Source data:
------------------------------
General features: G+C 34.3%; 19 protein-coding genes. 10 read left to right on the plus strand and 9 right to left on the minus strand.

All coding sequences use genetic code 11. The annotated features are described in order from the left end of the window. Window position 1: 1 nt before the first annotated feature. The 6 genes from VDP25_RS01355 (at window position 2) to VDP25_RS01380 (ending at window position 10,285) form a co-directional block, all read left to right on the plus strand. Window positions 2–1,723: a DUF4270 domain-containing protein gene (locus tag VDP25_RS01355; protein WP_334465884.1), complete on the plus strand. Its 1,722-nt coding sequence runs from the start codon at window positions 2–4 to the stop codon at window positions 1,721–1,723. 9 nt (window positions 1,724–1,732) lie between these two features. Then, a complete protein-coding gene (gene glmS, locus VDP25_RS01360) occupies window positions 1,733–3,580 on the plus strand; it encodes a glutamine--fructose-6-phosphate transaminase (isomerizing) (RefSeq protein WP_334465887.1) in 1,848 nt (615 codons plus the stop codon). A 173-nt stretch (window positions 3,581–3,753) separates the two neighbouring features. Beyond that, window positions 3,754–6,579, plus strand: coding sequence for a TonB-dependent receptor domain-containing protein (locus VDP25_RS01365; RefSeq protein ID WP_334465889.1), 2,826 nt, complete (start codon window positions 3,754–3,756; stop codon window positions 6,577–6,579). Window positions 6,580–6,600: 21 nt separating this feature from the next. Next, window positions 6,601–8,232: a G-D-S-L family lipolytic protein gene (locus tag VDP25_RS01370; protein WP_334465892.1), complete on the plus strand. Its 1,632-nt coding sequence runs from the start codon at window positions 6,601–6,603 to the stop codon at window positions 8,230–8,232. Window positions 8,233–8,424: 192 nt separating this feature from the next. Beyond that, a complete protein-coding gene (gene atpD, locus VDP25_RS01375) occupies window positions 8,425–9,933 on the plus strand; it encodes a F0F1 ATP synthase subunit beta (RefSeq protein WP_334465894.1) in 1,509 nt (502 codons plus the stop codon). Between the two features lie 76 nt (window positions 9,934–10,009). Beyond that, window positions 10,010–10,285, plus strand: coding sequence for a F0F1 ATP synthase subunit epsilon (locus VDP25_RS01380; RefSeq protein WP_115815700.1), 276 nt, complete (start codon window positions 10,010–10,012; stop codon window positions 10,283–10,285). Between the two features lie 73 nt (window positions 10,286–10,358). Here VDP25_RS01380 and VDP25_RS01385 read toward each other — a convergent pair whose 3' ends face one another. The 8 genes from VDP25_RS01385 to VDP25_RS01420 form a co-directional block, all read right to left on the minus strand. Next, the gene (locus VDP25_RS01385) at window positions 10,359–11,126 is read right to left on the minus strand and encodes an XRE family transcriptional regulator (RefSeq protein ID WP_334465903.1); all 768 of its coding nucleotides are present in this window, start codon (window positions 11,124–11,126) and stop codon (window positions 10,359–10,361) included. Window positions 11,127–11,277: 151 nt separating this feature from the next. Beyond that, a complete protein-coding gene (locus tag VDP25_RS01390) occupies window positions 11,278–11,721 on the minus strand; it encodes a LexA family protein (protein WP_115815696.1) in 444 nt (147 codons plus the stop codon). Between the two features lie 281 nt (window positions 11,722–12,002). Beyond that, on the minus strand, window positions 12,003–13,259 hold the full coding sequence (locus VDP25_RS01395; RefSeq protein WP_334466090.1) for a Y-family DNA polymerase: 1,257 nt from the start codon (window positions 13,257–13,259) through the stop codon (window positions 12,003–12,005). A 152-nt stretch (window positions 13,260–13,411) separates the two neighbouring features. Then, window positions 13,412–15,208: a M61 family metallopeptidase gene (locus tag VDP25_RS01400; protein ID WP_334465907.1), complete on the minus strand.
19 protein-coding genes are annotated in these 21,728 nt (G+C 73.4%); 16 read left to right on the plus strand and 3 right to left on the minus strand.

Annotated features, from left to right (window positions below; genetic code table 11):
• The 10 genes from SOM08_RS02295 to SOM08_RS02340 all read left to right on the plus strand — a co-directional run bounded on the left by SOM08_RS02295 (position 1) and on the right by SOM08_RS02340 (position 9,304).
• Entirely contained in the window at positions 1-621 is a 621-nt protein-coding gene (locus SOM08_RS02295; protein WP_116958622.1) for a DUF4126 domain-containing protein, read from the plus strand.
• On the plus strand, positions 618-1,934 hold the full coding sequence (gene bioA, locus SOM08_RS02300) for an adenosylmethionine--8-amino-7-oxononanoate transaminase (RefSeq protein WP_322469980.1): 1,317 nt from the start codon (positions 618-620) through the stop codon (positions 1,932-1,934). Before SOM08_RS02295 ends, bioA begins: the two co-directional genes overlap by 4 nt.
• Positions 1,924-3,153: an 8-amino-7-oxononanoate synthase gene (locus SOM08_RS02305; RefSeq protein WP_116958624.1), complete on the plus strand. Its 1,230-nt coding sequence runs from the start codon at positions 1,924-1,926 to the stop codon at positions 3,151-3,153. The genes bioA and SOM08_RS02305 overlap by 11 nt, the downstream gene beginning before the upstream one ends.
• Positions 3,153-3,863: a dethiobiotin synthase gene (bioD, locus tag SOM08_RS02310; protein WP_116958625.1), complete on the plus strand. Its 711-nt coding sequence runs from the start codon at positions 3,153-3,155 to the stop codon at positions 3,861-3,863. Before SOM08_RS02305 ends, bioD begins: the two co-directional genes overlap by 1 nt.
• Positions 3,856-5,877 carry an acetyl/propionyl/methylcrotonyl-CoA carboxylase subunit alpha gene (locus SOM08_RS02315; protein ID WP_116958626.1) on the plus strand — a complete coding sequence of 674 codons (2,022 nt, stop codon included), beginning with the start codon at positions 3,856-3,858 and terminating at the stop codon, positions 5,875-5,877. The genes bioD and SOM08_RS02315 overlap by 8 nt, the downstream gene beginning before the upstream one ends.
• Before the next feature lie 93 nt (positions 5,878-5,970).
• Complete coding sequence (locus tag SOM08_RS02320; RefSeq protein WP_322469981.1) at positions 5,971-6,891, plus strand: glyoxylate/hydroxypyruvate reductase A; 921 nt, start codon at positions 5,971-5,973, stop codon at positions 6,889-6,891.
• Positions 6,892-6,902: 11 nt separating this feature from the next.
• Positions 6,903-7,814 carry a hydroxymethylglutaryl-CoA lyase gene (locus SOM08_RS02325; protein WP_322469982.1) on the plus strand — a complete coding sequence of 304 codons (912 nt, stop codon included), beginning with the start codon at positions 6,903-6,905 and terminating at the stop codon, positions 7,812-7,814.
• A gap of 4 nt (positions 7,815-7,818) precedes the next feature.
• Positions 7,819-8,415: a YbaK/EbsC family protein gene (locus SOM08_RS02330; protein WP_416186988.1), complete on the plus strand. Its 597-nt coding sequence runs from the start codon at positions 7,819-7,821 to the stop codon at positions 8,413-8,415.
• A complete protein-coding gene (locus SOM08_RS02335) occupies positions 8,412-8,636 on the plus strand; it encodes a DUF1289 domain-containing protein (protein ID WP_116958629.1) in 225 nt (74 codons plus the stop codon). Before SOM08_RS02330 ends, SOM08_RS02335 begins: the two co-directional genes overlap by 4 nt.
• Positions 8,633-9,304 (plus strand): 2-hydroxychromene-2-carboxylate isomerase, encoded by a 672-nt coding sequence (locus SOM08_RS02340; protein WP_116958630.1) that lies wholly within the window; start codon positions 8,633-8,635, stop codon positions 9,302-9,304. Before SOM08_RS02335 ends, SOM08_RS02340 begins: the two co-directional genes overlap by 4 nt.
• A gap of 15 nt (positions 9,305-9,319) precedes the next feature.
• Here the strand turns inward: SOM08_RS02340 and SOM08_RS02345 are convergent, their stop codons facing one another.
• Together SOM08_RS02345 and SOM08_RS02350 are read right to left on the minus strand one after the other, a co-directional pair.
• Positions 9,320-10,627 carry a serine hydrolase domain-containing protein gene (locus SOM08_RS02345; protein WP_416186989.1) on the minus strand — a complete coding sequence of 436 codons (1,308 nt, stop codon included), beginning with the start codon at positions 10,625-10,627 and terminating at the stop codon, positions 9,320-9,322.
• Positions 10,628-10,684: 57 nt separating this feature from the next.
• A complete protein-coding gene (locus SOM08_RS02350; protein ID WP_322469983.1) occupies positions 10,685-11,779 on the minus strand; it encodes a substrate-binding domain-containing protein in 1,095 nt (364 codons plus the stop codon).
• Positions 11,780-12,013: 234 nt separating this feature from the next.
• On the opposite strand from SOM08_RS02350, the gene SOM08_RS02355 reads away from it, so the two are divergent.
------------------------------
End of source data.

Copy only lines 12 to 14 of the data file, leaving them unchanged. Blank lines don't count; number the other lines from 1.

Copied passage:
• Complete coding sequence (locus tag SOM08_RS02320; RefSeq protein WP_322469981.1) at positions 5,971-6,891, plus strand: glyoxylate/hydroxypyruvate reductase A; 921 nt, start codon at positions 5,971-5,973, stop codon at positions 6,889-6,891.
• Positions 6,892-6,902: 11 nt separating this feature from the next.
• Positions 6,903-7,814 carry a hydroxymethylglutaryl-CoA lyase gene (locus SOM08_RS02325; protein WP_322469982.1) on the plus strand — a complete coding sequence of 304 codons (912 nt, stop codon included), beginning with the start codon at positions 6,903-6,905 and terminating at the stop codon, positions 7,812-7,814.